A wide range of initiatives supports the culture, language and identity of students. Te reo me ngā tikanga Māori are highly evident across the school. This supports Māori students to achieve success as Māori.

Effective teaching practice

Opportunities for professional learning have increased. As a result, teachers have further developed their subject knowledge and understanding of effective teaching. There is a current focus on e‑learning and mathematics. Teachers are well supported to make appropriate changes to practice.

Teachers use a variety of questions to elicit students' ideas and participation in their learning. Consistent teaching practices are evident across the school, with a particular focus in the junior school, where it is acknowledged that students' foundational skills require development to enable future success.

The implementation of schoolwide planning systems supports increased consistency.

Assessment practice

Staff skills in analysis, collation and interpretation of data show significant development. They have guidelines for when and how assessment information is gathered and used.

Students have a sound understanding of how they are progressing in reading, writing and mathematics. A positive approach to student learning and engagement is evident.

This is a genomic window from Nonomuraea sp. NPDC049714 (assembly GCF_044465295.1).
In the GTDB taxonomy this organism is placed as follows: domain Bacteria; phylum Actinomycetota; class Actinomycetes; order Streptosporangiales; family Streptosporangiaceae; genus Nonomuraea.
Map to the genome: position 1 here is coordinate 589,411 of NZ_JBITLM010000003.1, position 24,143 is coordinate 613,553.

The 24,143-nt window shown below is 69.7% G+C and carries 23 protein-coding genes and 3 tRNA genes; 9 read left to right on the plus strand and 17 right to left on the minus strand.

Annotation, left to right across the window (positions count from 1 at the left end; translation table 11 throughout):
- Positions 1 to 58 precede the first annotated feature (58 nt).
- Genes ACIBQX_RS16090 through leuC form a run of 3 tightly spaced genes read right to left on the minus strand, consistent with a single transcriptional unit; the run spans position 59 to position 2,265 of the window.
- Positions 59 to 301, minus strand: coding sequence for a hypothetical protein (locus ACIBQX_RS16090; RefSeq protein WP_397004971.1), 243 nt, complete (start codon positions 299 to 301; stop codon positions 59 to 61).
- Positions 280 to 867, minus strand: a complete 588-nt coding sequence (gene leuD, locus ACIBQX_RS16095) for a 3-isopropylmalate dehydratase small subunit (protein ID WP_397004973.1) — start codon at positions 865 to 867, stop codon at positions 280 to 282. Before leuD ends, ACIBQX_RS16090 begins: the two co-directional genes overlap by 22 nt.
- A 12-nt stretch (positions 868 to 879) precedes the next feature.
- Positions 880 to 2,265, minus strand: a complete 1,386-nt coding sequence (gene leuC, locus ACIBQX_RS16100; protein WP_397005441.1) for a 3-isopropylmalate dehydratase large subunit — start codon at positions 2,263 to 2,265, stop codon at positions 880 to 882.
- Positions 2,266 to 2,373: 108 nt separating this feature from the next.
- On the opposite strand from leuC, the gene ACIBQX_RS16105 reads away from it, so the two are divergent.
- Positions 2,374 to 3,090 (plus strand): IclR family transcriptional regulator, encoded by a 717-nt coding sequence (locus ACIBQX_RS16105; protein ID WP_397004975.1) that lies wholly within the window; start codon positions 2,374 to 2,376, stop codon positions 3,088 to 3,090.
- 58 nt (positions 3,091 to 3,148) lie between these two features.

• Staff should develop manageable ways to consistently provide students with written feedback, both digitally and in books.

Reporting to parents

Parents receive reports that clearly outline where their children are achieving in relation to National Standards. Newsletters explain the purpose of reporting and how National Standards judgements are reached. The community are informed about the school’s changing approach to delivery of the curriculum through informative, open newsletters and online forums.

Curriculum review and supporting guidelines

A new Henry Hill Curriculum was developed in 2013, aligned to The New Zealand Curriculum. Regular professional development supports teachers to deliver the curriculum and shared understanding of schoolwide expectations.

Improvements are evident. The school has clear mission and values statements. A positive environment is promoted through the development of 'Can Kidz' (students who can achieve). This is having a positive impact on behaviour across the school. Te ao Māori is well integrated into the school curriculum. Academies offer opportunities for students to follow their strengths and interests. Authentic contexts for key learning experiences are apparent. Teaching practices are focused on student engagement and improvement.